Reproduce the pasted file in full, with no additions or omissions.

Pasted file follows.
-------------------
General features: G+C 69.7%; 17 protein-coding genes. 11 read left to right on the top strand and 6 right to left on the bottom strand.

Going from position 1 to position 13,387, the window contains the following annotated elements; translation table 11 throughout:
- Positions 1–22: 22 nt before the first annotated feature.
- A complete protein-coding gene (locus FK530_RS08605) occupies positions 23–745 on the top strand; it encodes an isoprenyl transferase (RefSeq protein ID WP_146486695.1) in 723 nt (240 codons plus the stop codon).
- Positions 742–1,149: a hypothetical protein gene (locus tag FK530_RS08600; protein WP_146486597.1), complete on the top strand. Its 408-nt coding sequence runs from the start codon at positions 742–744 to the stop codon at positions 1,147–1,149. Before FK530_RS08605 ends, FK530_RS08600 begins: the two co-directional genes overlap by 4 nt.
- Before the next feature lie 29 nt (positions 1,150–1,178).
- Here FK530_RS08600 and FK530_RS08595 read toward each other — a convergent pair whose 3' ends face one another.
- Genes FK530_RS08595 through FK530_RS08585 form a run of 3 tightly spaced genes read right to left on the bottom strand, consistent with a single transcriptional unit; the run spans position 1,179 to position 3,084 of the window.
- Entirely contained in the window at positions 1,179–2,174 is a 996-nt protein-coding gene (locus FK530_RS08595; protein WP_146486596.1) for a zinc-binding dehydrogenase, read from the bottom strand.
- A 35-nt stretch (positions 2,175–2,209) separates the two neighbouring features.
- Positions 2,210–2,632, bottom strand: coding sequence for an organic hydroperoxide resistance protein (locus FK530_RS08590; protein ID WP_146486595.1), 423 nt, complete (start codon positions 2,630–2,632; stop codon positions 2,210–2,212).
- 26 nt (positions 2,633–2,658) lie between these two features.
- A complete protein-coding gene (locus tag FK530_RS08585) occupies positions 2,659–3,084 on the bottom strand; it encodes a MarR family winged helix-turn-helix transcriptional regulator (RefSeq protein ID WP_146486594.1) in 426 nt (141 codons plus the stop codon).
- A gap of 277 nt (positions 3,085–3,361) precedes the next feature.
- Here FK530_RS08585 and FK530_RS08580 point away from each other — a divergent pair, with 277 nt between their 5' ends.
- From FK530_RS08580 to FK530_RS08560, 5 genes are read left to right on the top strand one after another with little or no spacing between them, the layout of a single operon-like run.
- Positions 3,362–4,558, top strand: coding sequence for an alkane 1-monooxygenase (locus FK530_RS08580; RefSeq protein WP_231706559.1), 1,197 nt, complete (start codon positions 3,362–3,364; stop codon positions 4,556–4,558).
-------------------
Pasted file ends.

General features: G+C 69.7%; 17 protein-coding genes. 11 read left to right on the top strand and 6 right to left on the bottom strand.

Going from position 1 to position 13,387, the window contains the following annotated elements; translation table 11 throughout:
- Positions 1–22: 22 nt before the first annotated feature.
- A complete protein-coding gene (locus FK530_RS08605) occupies positions 23–745 on the top strand; it encodes an isoprenyl transferase (RefSeq protein ID WP_146486695.1) in 723 nt (240 codons plus the stop codon).
- Positions 742–1,149: a hypothetical protein gene (locus tag FK530_RS08600; protein WP_146486597.1), complete on the top strand. Its 408-nt coding sequence runs from the start codon at positions 742–744 to the stop codon at positions 1,147–1,149. Before FK530_RS08605 ends, FK530_RS08600 begins: the two co-directional genes overlap by 4 nt.
- Before the next feature lie 29 nt (positions 1,150–1,178).
- Here FK530_RS08600 and FK530_RS08595 read toward each other — a convergent pair whose 3' ends face one another.
- Genes FK530_RS08595 through FK530_RS08585 form a run of 3 tightly spaced genes read right to left on the bottom strand, consistent with a single transcriptional unit; the run spans position 1,179 to position 3,084 of the window.
- Entirely contained in the window at positions 1,179–2,174 is a 996-nt protein-coding gene (locus FK530_RS08595; protein WP_146486596.1) for a zinc-binding dehydrogenase, read from the bottom strand.
- A 35-nt stretch (positions 2,175–2,209) separates the two neighbouring features.
- Positions 2,210–2,632, bottom strand: coding sequence for an organic hydroperoxide resistance protein (locus FK530_RS08590; protein ID WP_146486595.1), 423 nt, complete (start codon positions 2,630–2,632; stop codon positions 2,210–2,212).
- 26 nt (positions 2,633–2,658) lie between these two features.
- A complete protein-coding gene (locus tag FK530_RS08585) occupies positions 2,659–3,084 on the bottom strand; it encodes a MarR family winged helix-turn-helix transcriptional regulator (RefSeq protein ID WP_146486594.1) in 426 nt (141 codons plus the stop codon).
- A gap of 277 nt (positions 3,085–3,361) precedes the next feature.
- Here FK530_RS08585 and FK530_RS08580 point away from each other — a divergent pair, with 277 nt between their 5' ends.
- From FK530_RS08580 to FK530_RS08560, 5 genes are read left to right on the top strand one after another with little or no spacing between them, the layout of a single operon-like run.
- Positions 3,362–4,558, top strand: coding sequence for an alkane 1-monooxygenase (locus FK530_RS08580; RefSeq protein WP_231706559.1), 1,197 nt, complete (start codon positions 3,362–3,364; stop codon positions 4,556–4,558).